Senior Tours Consultant – PretoriaEquity Connections ccSuit highly skilled individual with in-depth knowledge of tour planning, costing, presenting, finalisation. Minimum four years’ senior experience. Email: [emailprotected] Senior Consultant - AFRICA, Oil & Gas Expert - SandtonInfusion ConsultingAfrica expert (4+ years’ as a senior). Fares and ticketing experience. Must also have multi-sector/RTW reservations experience. Email: [emailprotected]

Junior Corporate Consultant – H/O Cpt CBDClub TravelSeeking corporate consultant. Minimum 1 year corporate experience. Galileo. Submit your application and be a part of our growing business. Email: [emailprotected]

HR Administrator – SandtonWendy’s Travel PersonnelExcellent opportunity offered by leading operator to person with a minimum of 1 year in an HR environment focused on statutory aspects! Email: [emailprotected]

Senior Travel Corporate ConsultantFlight Centre Travel groupSenior corporate consultant, 3 years working on GDS in a corporate travel environment. Position is commissionbased. Email: [emailprotected]

Sales Executive – JohannesburgQuantex Recruitment GroupFantastic new business skills & excellent sales experience wanted by national DMC. Sales experience & knowledge of travel industry essential. Email: [emailprotected]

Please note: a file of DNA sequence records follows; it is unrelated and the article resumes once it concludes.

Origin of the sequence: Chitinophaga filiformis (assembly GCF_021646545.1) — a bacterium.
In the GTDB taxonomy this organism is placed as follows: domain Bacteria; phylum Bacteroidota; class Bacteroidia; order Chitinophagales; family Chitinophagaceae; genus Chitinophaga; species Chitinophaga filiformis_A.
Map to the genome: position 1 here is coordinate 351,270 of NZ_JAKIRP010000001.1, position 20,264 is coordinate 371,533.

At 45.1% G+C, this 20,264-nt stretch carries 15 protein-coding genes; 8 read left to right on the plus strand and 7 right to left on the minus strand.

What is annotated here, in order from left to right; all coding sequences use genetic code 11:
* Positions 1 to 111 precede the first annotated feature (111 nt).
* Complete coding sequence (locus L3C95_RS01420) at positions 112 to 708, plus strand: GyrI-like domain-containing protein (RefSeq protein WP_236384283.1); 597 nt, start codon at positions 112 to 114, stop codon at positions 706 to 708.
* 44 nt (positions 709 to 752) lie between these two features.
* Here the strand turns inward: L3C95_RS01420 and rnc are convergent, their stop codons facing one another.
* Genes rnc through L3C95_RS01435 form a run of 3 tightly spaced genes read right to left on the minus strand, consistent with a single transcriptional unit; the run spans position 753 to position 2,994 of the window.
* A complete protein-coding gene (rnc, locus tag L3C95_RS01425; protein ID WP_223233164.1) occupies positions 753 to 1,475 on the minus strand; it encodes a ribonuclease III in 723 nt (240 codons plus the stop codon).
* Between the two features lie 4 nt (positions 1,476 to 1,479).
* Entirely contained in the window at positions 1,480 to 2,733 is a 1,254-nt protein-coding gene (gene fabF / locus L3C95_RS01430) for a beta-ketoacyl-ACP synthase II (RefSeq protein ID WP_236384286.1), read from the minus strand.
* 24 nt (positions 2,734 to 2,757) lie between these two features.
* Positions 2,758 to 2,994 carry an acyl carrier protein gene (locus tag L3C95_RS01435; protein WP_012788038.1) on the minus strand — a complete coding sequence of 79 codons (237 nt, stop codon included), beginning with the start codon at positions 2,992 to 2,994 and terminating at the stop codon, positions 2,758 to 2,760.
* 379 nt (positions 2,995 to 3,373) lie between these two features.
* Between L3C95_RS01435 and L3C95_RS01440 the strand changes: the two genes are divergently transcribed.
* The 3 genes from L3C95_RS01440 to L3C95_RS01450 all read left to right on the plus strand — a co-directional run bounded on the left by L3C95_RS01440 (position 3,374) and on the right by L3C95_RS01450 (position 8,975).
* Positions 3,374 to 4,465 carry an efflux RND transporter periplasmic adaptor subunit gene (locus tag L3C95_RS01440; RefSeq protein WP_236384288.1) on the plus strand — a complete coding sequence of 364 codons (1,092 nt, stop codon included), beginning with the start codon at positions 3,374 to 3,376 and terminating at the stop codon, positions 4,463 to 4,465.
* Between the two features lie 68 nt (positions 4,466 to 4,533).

Intermediate Incentives & Events Consultant – West RandProfessional Career ServicesMin 4 years’ experience. Galileo or Amadeus. Able to do manual fare builds. Own car. Sal R12-R15k. Email: [emailprotected]

Groups/Conferencing Cons – DurbanLee Botti & AssociatesNorth. Senior level travel expert with large groups/conferencing experience? Leading travel company rewards your skills! Salary: neg. on experience. Email: [emailprotected]

HR Administrator – SandtonEquity Connections ccAssist HR team with all aspects of HR administration. BEE requests, training, organograms, PowerPoint presentations etc. HR qualification essential. Email: [emailprotected]

Afterhours Senior Consultant - SandtonInfusion ConsultingTMC requires senior afterhours consultant – (oil & gas experience). Fares and ticketing experience. Must also have multi-sector/RTW reservations experience. Email: [emailprotected]

Yield Management 2IC – H/O Cpt CBDClub TravelKnowledgeable on various GDS. Assist with the negotiation of fares contracts and override deals. Fares expert. Passionate about maintaining good relationships. Email: [emailprotected]

Business Development ManagerFlight Centre Travel GroupProcurement of new business and Lead Generation. Minimum 3 years solid, proven sales experience in a travel environment. Email: [emailprotected]

With over a decade of experience in the travel industry, Warren Tanner-Ellis has joined Diners Club SA as manager of Corporate Inland. He will, among other

things, be involved in the business development of the new Diners Club Dynamic Virtual Card (DVC).

The monthly luncheon event, Travelbags, was hosted by the City Lodge Hotel Group last month. Friends of the travel industry gathered on a very chilly afternoon at the Hyatt Regency in Johannesburg. Pictured here at the event are (from left): Mary Shilleto of Thompsons Travel and Lidia Folli of Tourvest Travel Services.